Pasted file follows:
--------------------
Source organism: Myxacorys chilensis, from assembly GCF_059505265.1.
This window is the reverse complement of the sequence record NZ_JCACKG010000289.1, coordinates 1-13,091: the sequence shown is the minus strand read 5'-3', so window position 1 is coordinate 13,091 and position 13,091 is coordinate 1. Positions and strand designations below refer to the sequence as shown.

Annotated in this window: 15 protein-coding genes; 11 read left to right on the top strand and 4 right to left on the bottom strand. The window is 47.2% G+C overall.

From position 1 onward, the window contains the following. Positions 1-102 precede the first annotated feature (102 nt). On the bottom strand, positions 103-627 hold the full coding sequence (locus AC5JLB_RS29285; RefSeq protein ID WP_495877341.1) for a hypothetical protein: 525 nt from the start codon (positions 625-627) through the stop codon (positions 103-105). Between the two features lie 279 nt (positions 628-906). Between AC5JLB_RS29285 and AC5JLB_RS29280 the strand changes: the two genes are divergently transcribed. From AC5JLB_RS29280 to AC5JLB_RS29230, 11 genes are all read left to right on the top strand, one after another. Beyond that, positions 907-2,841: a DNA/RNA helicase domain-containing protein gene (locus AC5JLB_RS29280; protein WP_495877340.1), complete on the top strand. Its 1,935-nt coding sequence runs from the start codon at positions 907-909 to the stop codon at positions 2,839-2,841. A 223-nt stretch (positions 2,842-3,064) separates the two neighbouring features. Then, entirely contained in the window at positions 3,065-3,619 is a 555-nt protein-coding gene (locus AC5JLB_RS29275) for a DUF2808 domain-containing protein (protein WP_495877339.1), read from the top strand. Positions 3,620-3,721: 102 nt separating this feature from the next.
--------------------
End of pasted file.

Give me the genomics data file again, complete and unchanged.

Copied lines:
Source organism: Myxacorys chilensis, from assembly GCF_059505265.1.
This window is the reverse complement of the sequence record NZ_JCACKG010000289.1, coordinates 1-13,091: the sequence shown is the minus strand read 5'-3', so window position 1 is coordinate 13,091 and position 13,091 is coordinate 1. Positions and strand designations below refer to the sequence as shown.

Annotated in this window: 15 protein-coding genes; 11 read left to right on the top strand and 4 right to left on the bottom strand. The window is 47.2% G+C overall.

From position 1 onward, the window contains the following. Positions 1-102 precede the first annotated feature (102 nt). On the bottom strand, positions 103-627 hold the full coding sequence (locus AC5JLB_RS29285; RefSeq protein ID WP_495877341.1) for a hypothetical protein: 525 nt from the start codon (positions 625-627) through the stop codon (positions 103-105). Between the two features lie 279 nt (positions 628-906). Between AC5JLB_RS29285 and AC5JLB_RS29280 the strand changes: the two genes are divergently transcribed. From AC5JLB_RS29280 to AC5JLB_RS29230, 11 genes are all read left to right on the top strand, one after another. Beyond that, positions 907-2,841: a DNA/RNA helicase domain-containing protein gene (locus AC5JLB_RS29280; protein WP_495877340.1), complete on the top strand. Its 1,935-nt coding sequence runs from the start codon at positions 907-909 to the stop codon at positions 2,839-2,841. A 223-nt stretch (positions 2,842-3,064) separates the two neighbouring features. Then, entirely contained in the window at positions 3,065-3,619 is a 555-nt protein-coding gene (locus AC5JLB_RS29275) for a DUF2808 domain-containing protein (protein WP_495877339.1), read from the top strand. Positions 3,620-3,721: 102 nt separating this feature from the next.